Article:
In 2018, Jarillo-Herrero’s research group discovered that by rotating two layers of graphene by a “magic angle,” the bilayer material can be turned from a metal into an electrical insulator or even a superconductor.
Max Planck Society President Martin Stratmann noted Jarillo-Herrero’s research on two-dimensional quantum materials has “opened up a new field of research in which many fundamental insights for both quantum science and quantum technology can be expected.”
Hans-Christian Pape, president of the Alexander von Humboldt Foundation, said that this research “has the potential to make electronic components more efficient and computers faster and to increase the superconductivity of materials.”
The Max Planck Humboldt Research Award provides 1.5 million euros (about $1.8 million) to enable a five-year collaboration between scientists from German and international research institutions.
Jarillo-Herrero says his research project, based at the Max Planck Institute for Solid State Research and the University of Stuttgart, will create and investigate novel moiré layer systems. For example, he will develop tuning knobs that can be used to control their properties and will create a technique that allows live tracking of how the angle between two superimposed layers affects their electronic properties.
Some of the quantum materials that Jarillo-Herrero is researching rely on the moiré effect created by a honeycomb pattern created by atoms within two superimposed layers of graphene or similar substances. Twisting the layers against each other creates new patterns; rotating the layers together changes optical patterns and physical properties. In addition, his discovery of the first two-dimensional magnet is leading to other advancements in magnetic research and superconductivity.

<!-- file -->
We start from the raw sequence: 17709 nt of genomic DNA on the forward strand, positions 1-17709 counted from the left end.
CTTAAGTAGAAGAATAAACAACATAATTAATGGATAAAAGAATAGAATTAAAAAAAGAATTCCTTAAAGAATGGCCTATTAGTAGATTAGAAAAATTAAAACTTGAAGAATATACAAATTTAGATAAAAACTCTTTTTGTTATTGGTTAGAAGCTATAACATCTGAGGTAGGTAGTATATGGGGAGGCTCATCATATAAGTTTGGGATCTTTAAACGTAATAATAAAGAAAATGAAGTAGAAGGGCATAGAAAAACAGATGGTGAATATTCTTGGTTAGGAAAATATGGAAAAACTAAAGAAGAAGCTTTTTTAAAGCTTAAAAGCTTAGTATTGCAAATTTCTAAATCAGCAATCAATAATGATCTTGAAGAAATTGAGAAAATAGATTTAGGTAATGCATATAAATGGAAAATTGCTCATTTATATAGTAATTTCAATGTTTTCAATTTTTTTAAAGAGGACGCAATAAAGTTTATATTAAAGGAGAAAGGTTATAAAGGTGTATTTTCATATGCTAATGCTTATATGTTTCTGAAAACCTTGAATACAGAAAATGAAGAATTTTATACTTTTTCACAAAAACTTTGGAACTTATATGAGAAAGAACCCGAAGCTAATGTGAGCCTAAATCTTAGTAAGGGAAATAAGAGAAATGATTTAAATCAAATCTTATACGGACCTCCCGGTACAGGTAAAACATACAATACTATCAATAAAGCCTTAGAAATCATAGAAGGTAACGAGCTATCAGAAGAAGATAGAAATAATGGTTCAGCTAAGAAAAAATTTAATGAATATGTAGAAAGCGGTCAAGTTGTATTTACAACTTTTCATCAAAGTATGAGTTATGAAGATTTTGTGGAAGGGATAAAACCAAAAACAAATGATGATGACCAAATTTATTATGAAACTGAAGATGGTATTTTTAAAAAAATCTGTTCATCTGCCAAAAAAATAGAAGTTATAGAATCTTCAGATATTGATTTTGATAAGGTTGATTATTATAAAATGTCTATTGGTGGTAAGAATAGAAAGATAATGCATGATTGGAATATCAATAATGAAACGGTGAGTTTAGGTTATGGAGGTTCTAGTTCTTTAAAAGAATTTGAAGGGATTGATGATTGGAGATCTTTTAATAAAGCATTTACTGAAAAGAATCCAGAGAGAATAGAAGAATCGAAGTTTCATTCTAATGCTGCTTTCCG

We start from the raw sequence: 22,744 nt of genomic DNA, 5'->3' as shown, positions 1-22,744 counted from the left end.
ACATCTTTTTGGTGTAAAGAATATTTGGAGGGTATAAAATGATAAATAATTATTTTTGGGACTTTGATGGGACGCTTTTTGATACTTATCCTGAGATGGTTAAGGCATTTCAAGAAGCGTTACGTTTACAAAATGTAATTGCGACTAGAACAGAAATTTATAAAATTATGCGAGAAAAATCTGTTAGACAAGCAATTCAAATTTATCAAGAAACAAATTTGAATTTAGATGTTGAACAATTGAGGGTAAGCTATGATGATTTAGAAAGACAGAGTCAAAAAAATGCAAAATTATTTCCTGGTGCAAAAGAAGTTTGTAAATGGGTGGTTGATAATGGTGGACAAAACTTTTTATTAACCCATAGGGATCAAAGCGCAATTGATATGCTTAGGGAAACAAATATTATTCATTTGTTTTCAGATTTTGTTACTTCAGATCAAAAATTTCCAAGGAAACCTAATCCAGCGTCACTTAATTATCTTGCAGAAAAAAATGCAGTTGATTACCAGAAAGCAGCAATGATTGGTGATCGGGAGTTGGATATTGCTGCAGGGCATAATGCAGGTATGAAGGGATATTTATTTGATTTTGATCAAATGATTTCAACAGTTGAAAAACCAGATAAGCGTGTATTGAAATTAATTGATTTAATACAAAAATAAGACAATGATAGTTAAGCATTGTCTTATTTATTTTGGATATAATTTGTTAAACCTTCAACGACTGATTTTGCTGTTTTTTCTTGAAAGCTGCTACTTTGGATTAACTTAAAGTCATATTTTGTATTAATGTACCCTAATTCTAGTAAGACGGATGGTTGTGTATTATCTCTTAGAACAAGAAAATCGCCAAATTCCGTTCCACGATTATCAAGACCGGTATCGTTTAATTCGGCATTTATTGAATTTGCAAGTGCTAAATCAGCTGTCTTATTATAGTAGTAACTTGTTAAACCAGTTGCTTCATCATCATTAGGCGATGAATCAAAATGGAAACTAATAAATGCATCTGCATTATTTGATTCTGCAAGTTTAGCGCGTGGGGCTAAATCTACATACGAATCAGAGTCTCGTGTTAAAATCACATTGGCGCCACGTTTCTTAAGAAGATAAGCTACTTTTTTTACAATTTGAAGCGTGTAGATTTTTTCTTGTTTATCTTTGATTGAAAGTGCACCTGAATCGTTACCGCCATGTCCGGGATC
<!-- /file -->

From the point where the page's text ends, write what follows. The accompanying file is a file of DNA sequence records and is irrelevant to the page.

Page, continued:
Potential applications include improvements in magnetic resonance tomography in medical applications, logical operations in quantum computers, and energy efficiency in electronics.
“Quantum technologies, in particular, have enormous potential for the economy and our society — and we want to tap into that,” says Federal Research Minister Anja Karliczek. “This is why we are particularly pleased about this cross-border cooperation in cutting-edge research.”
Jarillo-Herrero is a professor in the MIT Department of Physics and a native of Spain. He earned his PhD at the Delft University of Technology and completed a postdoc at Columbia University before joining MIT in 2008. He also spent several summers in Germany while studying theoretical physics as a University of Valencia undergraduate.
“I feel really honored to have received this prestigious award by the Max Planck Society and Humboldt Foundation,” says Jarillo-Herrero, who previously earned the APS Oliver E. Buckley Prize and the Wolf Prize in Physics. “One could say I started my scientific career in Germany. So I have very fond memories of my time there, and I am looking forward to interacting and collaborating closely with my colleagues in Stuttgart and elsewhere in Germany.”
Due to coronavirus precautions, this year’s awards will be presented Nov. 3, 2022, in Berlin.
Read the original article on Massachusetts Institute of Technology (MIT).